The Break.

Th Snowball rolls over to 50 quid next week. Keith won the 2 litre bottle of Ir’n Bru (made in Scotland from girders). Ir’n Bru has the reputation of being the world’s best cure for hangovers. However the new sugar-free version probably doesn’t work. If Keith drinks this all at once he’ll find when he goes to bed, he’ll spin round and point North.

It was down to Alun to calm the mob down after the frenzy of the raffle. His first song was his Welsh translation of “Scarborough Fair” (why?) – he implied that this was a 17thC English song, but we all know it was written by Paul Simon. “Rare ould times” proved too much of a temptation for his pole dancing friend, who did a few moves.

Adrian was back in his winter woolly. His preamble to the Morris tune and his disgust at allowing women to join Morris teams (how do you spell misogyny?) mentioned “Moses’ Ring”. Make up your own jokes.

Geoff Durno’s “Airport Story” never fails to please – I think it’s still there on the club’s Soundcloud site if you want a listen.

We didn’t think Andy Gallagher had any mates. He didn’t sing himself tonight but brought along Dez (Des?)

There isn’t a video available, but you can listen here, it’s worth your time, I assure you.

I understand Dez actually sings for a living and that he’d also written the songs himself. Please come again when you’re down here.

There was only time for more from the visitors. Erin’s “Parting Glass” had wizened old men crying as they joined in.

Keith rounded off in fine style with everyone belting out “Leave her, Johnny, leave her ” (she aint worf it!”).

I’ve always maintained that Keith isn’t the total muppet with a fiddle that everyone else says he is – to prove it you can see and hear him at the end.

Undoubtedly the best night we’ve had this year.

Next week we have guests “Wet the Tea”. Lots of Irish music to look forward to . No dancing please.

“Mint Julep” were around when the club was formed back in the 60s. Their vinyl LP “Three Chains of Gold” is now available to listen to in our archive section on this website courtesy of AWR. Click here

Without a bum note to be heard, here’s Keith.



Friday March 29th 2019.

Posted in Club Night - What happened? on March 30, 2019 by Rhyl Folk Club

Alun started with a Brian Bedford (the inventor of the van) song , “What’s the use” (of MPs?). The first drowning song of the night – hundreds lost off the East coast, was wrapped up in a jolly tune for us to get our vocal cords into gear.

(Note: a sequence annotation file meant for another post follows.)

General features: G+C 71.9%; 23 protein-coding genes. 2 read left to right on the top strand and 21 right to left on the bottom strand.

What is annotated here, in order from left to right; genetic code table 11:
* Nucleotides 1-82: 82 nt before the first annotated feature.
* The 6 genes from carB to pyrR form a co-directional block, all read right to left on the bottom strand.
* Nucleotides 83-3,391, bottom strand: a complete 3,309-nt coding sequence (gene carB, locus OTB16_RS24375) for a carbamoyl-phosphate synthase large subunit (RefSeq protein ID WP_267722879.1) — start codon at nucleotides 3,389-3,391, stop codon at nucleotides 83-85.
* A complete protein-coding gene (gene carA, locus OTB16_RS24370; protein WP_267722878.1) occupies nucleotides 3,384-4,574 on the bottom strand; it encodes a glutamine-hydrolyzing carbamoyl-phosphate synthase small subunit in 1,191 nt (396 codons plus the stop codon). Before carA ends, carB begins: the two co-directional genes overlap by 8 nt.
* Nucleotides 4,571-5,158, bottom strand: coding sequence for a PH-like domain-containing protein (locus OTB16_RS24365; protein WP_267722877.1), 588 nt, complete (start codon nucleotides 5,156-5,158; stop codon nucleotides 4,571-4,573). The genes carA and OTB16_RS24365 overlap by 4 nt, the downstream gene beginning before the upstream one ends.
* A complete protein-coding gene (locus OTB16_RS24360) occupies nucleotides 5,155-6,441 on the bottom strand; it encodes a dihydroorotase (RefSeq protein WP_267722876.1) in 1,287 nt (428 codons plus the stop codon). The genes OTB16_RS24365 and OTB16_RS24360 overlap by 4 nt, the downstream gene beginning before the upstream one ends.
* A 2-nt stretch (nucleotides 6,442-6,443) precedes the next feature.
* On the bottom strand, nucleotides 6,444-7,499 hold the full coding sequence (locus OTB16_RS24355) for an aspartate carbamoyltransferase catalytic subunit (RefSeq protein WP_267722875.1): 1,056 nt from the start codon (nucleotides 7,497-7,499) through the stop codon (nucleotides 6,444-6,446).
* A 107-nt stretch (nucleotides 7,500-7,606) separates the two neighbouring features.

We don’t see as much of Phil Williams as we’d like, but that’s how it is. Always something different; tonight we had material from Pink Floyd’s Dave Gilmour and some Eric Clapton. Brilliant photo, Ruth. It’s probably fair to say Phil’s musical influences are slightly different to those of Mr. West.

Or Brian. Tonight, trying to look the snappy dresser in his red suede boots, he was back hunting whales. In this one the whale won in extra time, a boatful of blokes being drowned.

EmCee was pushing them through at a rate. He’d been to “the lady on the corner” for (supposedly) a haircut. I don’t know what other “extras” she throws in, but the haircut was certainly better than those from elsewhere he’s had lately.

Adrian was another of the red shoes brigade. What is wrong with these people? He vehemently denied that his woollen garment was a tank top, describing it as a”short sleeved sweater”. The sleeves were non existent. It’s a tank top. Accept it. You have become Frank Spencer. There was trouble beginning the first song when the title, tune and words of the song eluded him. He says he definitely has gout.

There was more drowning from me with “The Bergen” -it’s a shame to hear such a lovely song crucified.

Thoughtfully, EmCee then brought on someone who can actually sing.




It’s difficult to believe that Ewan MacColl could write something as sensitive as “First time ever I saw your face”. Mike’s second song, “Last trip home” is about the Clydesdales being replaced by tractors (them presumably being made into supermarket own brand lasagne).

With T Gwyn away, the cultural spot belonged to Sheila, with excellent works written by Maya Angelou and Walter de la Mare (his poncey name was due to his conception under the pier in a North Somerset seaside resort on a dirty weekend).

This took us to the break. The Snowball was again not claimed, so rolls over to £45 next week. It’s looking good for a big final payout on AGM night (April 26th). If anyone fancies a go on the committee see Mike for a proposal form.

First up for the second half was blues legend  Arthritic Mango Clinton (the artist formerly known as Jeffrey Blythin).

His 3 character version of “The Tennessee Waltz” always goes down a storm. There were some interesting harmonies from the audience tonight. I think a further verse from the perspective of the bouncer who ejected the 2 blokes when the inevitable scuffle broke out may not be beyond Jeff’s capabilities.

Time left for one song each.

Alun had enlisted the help of a dancer to bring some added movement to his  totally competent but physically rather static performance. The lady gyrated erotically and wobbled her lady bumps almost in time to his song.